All week, I’ve been trying to recall where I’d seen light refracted by smoke the way it has been this week here in Southern California, 80 miles or more from the nearest wildfires raging up and down the West Coast.
Today I finally remembered where it was: Kathmandu, Nepal, a week after the devastating earthquake in April 2015, where the air (never in great condition because of pollution from brick factories and other largely unregulated industry) was filled with smoke from all the cremations going nearly around the clock for days at Pashupatinath, the Hindu temple on the banks of the Bagmati river that wends through the capital city.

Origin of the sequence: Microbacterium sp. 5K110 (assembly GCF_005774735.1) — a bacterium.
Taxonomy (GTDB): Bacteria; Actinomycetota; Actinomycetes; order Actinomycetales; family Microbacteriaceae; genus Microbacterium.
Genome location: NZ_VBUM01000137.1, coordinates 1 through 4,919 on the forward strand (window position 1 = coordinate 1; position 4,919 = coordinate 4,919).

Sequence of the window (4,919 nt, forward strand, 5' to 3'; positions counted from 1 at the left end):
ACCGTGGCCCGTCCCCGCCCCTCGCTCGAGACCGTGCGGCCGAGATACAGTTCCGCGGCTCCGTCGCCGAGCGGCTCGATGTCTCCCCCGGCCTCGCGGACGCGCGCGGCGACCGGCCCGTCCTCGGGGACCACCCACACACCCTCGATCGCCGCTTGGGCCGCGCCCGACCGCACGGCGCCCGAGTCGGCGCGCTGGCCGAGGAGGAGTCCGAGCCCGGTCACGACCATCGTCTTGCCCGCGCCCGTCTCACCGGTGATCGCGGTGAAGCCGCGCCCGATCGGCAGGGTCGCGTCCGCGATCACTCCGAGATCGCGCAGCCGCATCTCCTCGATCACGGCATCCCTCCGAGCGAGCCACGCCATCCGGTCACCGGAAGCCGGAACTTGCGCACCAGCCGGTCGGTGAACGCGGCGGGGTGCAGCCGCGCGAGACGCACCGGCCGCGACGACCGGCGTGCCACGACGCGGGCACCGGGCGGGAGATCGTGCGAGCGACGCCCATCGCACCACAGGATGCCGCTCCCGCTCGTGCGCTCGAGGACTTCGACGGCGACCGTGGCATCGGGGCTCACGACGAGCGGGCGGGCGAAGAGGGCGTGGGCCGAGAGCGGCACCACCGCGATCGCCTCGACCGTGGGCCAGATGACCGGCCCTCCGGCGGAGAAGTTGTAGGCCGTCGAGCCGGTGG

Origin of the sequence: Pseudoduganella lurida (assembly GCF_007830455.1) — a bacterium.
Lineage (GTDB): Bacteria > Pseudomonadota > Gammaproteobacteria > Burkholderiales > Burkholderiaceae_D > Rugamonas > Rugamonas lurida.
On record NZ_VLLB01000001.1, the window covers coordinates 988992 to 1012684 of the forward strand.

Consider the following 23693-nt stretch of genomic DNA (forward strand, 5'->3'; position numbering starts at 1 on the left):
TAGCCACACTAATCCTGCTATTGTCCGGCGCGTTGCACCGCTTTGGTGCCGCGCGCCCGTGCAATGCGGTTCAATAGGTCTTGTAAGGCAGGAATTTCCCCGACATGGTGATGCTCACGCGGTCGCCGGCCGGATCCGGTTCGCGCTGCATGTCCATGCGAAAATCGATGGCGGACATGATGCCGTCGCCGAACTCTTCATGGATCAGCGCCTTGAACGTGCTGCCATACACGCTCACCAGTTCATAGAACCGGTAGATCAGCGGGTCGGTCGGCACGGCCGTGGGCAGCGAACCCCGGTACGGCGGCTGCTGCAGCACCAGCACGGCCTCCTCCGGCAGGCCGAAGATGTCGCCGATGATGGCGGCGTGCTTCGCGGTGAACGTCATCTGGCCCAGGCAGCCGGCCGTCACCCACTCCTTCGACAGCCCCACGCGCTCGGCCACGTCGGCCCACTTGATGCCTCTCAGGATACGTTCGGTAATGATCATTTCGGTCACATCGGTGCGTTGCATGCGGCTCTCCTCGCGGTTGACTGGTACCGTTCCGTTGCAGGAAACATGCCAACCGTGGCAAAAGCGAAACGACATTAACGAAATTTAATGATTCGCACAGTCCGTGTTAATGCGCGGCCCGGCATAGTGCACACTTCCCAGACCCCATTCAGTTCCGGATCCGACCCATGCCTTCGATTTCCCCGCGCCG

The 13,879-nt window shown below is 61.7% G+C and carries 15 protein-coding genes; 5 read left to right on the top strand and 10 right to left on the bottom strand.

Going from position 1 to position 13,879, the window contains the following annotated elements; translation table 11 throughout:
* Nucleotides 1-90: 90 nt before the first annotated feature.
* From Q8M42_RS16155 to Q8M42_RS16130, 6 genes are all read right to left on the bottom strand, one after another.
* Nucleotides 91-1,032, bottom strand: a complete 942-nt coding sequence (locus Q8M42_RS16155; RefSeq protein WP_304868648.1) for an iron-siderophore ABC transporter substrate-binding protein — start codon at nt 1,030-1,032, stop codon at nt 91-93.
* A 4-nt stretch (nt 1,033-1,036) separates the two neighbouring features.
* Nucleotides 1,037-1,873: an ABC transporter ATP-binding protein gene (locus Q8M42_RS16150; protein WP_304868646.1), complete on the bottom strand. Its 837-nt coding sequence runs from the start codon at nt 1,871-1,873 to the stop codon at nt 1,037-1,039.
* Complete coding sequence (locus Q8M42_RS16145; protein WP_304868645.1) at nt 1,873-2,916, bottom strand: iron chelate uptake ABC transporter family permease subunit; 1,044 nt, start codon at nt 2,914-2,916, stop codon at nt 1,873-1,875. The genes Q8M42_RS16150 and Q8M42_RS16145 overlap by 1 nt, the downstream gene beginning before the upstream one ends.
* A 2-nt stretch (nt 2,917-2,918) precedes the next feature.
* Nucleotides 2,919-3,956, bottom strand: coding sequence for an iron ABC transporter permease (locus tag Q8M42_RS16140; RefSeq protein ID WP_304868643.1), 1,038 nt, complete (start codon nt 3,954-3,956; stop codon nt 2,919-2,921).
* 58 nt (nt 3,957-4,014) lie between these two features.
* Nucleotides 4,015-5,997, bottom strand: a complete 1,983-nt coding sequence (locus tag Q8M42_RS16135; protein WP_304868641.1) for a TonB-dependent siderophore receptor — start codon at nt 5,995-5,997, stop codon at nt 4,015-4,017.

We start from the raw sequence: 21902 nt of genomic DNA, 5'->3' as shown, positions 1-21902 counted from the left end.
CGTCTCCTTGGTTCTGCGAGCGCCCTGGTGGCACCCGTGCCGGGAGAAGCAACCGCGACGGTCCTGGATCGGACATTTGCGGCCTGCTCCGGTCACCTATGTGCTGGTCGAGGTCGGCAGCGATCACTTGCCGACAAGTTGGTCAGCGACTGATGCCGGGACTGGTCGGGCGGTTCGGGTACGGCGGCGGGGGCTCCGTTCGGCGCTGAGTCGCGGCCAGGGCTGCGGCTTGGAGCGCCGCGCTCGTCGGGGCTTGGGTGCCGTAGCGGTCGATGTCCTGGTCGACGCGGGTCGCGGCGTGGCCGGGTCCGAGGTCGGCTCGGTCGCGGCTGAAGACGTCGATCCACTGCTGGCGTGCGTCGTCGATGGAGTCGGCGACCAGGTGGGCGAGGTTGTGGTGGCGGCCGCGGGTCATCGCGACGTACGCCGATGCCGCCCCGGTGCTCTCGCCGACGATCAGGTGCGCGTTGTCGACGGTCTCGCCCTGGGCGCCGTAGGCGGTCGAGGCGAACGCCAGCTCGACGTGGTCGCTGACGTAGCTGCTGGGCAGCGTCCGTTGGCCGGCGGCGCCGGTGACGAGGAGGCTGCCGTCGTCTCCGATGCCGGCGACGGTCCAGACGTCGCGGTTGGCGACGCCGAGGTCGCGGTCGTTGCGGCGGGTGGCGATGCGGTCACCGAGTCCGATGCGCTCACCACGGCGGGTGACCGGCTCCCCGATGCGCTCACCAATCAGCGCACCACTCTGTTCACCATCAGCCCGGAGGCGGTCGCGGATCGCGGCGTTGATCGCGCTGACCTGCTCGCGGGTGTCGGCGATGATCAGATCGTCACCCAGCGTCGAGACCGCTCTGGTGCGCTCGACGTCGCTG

Then, the weight of loss was tangible—we inhaled it in gasps. It was the first time I wore a mask walking in public. Nearly everyone in Kathmandu wore a mask. To protect their lungs; to keep the stuff of mourning from finding purchase inside their bodies where it might summon infection, disease, death.
I feel it again here, now. An airborne kind of grief that casts a literal pall over everything. “It’s like we’re actually breathing fear,” a friend remarked yesterday.
It brings to mind the contemplative mantra, “inhale peace, exhale joy.”
If we’re inhaling fear, what are we exhaling?